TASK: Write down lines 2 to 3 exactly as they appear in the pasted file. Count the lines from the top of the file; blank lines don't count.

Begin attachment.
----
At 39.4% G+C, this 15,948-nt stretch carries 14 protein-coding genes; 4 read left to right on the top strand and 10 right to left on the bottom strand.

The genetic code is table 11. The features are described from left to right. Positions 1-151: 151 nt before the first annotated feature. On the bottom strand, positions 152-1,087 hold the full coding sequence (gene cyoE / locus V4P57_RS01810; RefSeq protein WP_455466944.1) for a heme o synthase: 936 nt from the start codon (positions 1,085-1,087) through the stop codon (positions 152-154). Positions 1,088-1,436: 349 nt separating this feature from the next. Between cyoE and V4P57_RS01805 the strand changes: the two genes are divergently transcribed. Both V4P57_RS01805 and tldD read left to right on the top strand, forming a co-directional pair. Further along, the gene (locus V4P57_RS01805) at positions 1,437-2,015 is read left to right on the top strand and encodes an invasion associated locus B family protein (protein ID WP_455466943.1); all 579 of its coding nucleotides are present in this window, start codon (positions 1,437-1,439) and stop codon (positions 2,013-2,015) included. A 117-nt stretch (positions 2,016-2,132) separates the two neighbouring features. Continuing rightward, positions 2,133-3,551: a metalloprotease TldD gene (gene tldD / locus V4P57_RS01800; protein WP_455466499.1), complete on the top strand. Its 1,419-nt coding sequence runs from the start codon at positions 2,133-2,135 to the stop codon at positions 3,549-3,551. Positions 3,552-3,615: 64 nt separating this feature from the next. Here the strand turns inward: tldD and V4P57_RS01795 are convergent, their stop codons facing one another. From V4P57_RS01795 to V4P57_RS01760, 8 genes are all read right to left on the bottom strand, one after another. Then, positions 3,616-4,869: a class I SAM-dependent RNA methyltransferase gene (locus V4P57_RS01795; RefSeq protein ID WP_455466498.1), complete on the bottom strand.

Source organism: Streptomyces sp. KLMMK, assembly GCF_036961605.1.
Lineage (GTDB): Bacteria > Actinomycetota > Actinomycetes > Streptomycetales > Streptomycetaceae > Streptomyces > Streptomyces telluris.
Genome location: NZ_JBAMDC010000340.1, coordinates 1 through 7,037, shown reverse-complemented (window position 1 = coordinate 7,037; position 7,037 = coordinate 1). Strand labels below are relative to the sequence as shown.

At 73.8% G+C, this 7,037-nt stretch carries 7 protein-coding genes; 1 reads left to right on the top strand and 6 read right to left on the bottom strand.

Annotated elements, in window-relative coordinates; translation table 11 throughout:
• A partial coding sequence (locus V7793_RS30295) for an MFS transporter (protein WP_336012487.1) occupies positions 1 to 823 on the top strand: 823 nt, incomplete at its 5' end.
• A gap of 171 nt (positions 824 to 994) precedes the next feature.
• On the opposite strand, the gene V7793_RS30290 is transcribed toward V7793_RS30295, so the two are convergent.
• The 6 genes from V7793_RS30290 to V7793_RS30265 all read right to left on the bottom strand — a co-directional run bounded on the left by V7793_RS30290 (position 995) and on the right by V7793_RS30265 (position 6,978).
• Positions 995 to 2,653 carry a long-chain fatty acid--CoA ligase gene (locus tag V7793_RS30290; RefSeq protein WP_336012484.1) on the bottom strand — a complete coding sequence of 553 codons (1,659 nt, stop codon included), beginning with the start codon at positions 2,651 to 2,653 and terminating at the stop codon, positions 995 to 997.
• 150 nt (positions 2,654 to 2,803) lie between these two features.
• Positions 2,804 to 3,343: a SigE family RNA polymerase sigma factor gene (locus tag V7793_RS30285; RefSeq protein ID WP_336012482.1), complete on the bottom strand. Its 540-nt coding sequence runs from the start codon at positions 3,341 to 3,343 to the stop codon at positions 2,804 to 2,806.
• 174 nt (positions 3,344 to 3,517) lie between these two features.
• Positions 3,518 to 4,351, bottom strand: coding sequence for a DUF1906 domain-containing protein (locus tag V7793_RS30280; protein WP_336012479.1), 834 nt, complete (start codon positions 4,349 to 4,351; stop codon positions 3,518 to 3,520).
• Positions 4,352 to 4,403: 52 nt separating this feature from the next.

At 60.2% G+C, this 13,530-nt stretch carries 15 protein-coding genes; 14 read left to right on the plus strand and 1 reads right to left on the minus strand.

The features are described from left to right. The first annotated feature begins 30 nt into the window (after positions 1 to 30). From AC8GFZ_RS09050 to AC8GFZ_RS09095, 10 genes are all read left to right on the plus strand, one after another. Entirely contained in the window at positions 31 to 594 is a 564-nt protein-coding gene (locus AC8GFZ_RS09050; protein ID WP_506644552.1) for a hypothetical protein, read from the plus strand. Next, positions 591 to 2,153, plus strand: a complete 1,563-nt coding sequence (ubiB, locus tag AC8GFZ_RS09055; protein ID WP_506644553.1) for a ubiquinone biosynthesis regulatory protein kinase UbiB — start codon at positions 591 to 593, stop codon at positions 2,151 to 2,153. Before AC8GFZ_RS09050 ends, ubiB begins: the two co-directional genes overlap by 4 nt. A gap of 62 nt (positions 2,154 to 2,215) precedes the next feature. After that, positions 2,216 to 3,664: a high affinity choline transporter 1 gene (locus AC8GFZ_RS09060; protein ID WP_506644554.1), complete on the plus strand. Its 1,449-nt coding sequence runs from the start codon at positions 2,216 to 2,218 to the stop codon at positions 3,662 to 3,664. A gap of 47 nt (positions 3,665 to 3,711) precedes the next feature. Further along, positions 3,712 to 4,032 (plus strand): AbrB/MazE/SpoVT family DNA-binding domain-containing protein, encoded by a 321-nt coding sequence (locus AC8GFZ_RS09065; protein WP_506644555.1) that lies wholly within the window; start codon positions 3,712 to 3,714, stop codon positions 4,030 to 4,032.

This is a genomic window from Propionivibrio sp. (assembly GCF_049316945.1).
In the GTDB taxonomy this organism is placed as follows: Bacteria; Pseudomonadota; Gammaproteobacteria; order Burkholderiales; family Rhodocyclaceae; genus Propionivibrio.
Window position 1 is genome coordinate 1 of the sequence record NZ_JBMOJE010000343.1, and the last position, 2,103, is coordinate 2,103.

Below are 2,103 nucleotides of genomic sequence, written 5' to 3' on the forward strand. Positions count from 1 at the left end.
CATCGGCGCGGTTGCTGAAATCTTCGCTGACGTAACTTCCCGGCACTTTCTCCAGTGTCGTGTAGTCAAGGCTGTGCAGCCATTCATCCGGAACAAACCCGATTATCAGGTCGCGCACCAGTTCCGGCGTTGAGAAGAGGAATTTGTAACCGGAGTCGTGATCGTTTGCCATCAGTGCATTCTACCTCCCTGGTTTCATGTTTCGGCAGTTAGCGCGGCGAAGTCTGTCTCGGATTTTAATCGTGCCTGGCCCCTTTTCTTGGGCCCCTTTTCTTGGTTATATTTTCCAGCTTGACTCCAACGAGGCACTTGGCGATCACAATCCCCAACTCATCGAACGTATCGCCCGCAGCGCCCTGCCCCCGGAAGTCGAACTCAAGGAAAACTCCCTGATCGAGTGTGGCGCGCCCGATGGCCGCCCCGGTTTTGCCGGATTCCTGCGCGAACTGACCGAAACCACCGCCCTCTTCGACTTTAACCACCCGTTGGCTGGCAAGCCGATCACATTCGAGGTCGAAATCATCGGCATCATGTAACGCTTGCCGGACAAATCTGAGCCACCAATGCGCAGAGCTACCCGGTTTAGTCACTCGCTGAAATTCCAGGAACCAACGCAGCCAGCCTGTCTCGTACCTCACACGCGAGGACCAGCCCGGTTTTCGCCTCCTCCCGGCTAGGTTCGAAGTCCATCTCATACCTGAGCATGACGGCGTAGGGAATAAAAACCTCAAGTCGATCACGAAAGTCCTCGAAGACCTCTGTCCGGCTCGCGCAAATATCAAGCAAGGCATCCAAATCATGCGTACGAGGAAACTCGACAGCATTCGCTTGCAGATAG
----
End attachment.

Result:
The genetic code is table 11. The features are described from left to right. Positions 1-151: 151 nt before the first annotated feature. On the bottom strand, positions 152-1,087 hold the full coding sequence (gene cyoE / locus V4P57_RS01810; RefSeq protein WP_455466944.1) for a heme o synthase: 936 nt from the start codon (positions 1,085-1,087) through the stop codon (positions 152-154). Positions 1,088-1,436: 349 nt separating this feature from the next. Between cyoE and V4P57_RS01805 the strand changes: the two genes are divergently transcribed. Both V4P57_RS01805 and tldD read left to right on the top strand, forming a co-directional pair. Further along, the gene (locus V4P57_RS01805) at positions 1,437-2,015 is read left to right on the top strand and encodes an invasion associated locus B family protein (protein ID WP_455466943.1); all 579 of its coding nucleotides are present in this window, start codon (positions 1,437-1,439) and stop codon (positions 2,013-2,015) included. A 117-nt stretch (positions 2,016-2,132) separates the two neighbouring features. Continuing rightward, positions 2,133-3,551: a metalloprotease TldD gene (gene tldD / locus V4P57_RS01800; protein WP_455466499.1), complete on the top strand. Its 1,419-nt coding sequence runs from the start codon at positions 2,133-2,135 to the stop codon at positions 3,549-3,551. Positions 3,552-3,615: 64 nt separating this feature from the next. Here the strand turns inward: tldD and V4P57_RS01795 are convergent, their stop codons facing one another. From V4P57_RS01795 to V4P57_RS01760, 8 genes are all read right to left on the bottom strand, one after another. Then, positions 3,616-4,869: a class I SAM-dependent RNA methyltransferase gene (locus V4P57_RS01795; RefSeq protein ID WP_455466498.1), complete on the bottom strand.

Source organism: Streptomyces sp. KLMMK, assembly GCF_036961605.1.